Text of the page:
Flags at ‘Proms in the Park’ – some sort of evidence about English identification, perhaps

Rather unexpectedly, I found myself at the ‘Proms in the Park’ event at Hyde Park in London on Saturday evening.  This is the Radio 2 version of the Last Night of the Proms – there’s a video link-up for the songs at the end, but otherwise a quite separate programme including Westlife, Russell Watson and Rolf Harris (who sang his version of ‘Stairway to Heaven’, I’m pleased to say).  The event in the park boasts a much bigger attendance – the hall can hold about 6,000 when full, while the enclosure at the park had over 30,000 in it, apparently.

What was interesting was the choice of flags being flown.  There was quite a range; a smattering of Scottish saltires, Welsh dragons and Irish tricolours, at least three Lions of Flanders, plus one Australian aboriginal flag and one Devon county flag.  Unsurprisingly, the Union flag dominated, but there were also a lot of St George’s crosses, far more than there would have been a decade ago.  My informal estimate – confirmed by one of my companions – was that the ratio was about 3:1.  Intriguing, especially as much of the singing is about Britain (‘Britons never being slaves’ and so forth) rather than England, if less scientific than a survey putting the ‘Moreno-Rose’ question.

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6 Comments

Filed under Culture, English questions, Public opinion

6 responses to “Flags at ‘Proms in the Park’ – some sort of evidence about English identification, perhaps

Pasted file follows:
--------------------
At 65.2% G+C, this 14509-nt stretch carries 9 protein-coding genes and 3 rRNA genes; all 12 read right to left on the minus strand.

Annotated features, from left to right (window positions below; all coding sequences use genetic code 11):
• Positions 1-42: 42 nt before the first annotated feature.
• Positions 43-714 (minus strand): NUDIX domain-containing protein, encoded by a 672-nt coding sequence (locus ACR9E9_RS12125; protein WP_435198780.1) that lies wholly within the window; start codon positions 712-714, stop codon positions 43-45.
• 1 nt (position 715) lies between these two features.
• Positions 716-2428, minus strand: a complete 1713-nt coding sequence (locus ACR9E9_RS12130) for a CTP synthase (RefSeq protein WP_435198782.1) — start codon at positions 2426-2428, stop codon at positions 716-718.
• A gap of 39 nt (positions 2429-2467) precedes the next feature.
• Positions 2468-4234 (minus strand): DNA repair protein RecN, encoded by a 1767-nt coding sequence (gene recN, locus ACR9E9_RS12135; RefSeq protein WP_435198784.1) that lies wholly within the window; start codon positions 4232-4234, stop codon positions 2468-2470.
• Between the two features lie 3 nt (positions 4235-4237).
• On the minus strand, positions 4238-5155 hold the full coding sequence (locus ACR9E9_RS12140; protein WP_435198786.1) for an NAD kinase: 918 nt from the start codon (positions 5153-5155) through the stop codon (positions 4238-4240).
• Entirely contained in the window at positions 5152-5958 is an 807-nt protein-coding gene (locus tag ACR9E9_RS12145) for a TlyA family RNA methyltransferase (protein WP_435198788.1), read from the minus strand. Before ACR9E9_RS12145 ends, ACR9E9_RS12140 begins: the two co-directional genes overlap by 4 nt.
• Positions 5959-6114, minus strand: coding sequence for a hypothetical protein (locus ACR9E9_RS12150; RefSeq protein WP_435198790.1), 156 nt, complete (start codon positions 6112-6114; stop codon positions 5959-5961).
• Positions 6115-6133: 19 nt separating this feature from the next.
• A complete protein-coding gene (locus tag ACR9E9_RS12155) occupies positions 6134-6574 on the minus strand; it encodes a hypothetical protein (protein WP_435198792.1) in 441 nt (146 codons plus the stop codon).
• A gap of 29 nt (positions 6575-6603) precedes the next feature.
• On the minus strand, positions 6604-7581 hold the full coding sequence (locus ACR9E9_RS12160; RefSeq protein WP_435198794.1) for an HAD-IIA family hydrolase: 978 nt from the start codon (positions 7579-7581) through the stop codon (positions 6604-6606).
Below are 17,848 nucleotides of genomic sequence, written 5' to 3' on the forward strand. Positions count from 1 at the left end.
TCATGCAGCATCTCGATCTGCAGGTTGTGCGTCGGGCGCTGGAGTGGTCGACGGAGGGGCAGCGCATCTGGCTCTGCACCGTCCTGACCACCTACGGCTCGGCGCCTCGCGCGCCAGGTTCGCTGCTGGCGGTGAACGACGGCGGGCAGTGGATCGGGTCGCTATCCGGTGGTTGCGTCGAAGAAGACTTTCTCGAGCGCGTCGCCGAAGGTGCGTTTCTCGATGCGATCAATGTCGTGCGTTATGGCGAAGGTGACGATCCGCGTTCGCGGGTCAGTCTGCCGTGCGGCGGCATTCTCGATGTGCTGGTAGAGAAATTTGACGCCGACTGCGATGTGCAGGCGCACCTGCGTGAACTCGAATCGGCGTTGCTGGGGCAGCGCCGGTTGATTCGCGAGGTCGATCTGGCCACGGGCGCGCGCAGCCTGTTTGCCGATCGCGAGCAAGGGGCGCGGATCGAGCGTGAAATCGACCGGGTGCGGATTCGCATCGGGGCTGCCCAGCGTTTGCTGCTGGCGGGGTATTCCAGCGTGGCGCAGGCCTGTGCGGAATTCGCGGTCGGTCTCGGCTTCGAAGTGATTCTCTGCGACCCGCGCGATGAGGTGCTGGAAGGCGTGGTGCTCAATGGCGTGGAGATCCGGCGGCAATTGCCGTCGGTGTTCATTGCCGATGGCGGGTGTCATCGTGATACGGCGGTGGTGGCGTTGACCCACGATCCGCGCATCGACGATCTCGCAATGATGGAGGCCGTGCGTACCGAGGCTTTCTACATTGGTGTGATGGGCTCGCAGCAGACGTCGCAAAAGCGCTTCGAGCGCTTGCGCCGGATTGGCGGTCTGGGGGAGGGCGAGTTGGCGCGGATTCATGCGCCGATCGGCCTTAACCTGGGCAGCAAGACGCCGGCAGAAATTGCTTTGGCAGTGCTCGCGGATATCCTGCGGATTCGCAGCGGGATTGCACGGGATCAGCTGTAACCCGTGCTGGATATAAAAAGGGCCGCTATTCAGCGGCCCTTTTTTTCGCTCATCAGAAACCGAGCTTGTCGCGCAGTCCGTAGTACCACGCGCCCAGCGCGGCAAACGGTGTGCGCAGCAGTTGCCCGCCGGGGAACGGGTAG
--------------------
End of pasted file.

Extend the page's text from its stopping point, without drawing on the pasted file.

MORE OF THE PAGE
1. Isn’t it time for England to get its own National anthem, or, better still, for then to Keep the Queen dirge and for ‘Britain’ to get a new anthem for the last few years that it remains.

  2. Geoff, England

    Why should we English have to suffer GSTQ? We didn’t vote for a monarchy. Let’s reserve that dirge for when the monarch is present at an event, and then declare a republic.
    Although it’s unofficial, Jerusalem is regarded as England’s anthem by many English people.. At least it’s a stirring anthem, unlike that ‘musical’ equivalent of the ‘Union’ flag.

  3. Any Cornish flags present? It seems strange that there wouldn’t be.

  4. Jack Houston

    Blimey, lot of nationalists in tonight…

  5. Rob

    Which Cornish flag would that be? the red cross on a white background dedicated to St. Michael the patron saint of Cornwall, or the white cross on a black background, the German miners’ flag (St Piran is the patron saint of miners)?
    Coming back to symbols, a nation’s soul is in its language hence the rise of New English (see David Cowley’s book “How We’d Talk: if the English had won in 1066” and other books). The Irish have the Irish language and the Welsh have the Welsh language, but the English only have Eng-glob (English as global language)

  6. Andy Monaghan

    “What was interesting was the choice of flags being flown”

    Hello Alan, you just decided to join the debate? When was the last time you seen a union flag up here in Jockland? – Outside of Bridgeton that is.

    While you “chateratti” ponder over constitutional niceties and wonder whether this strategy or not is appropriate, you have obviously missed the fact that the “people” – remember them?, have already decided.

    We’re going our separate ways, we just need the politicians to ratify it.

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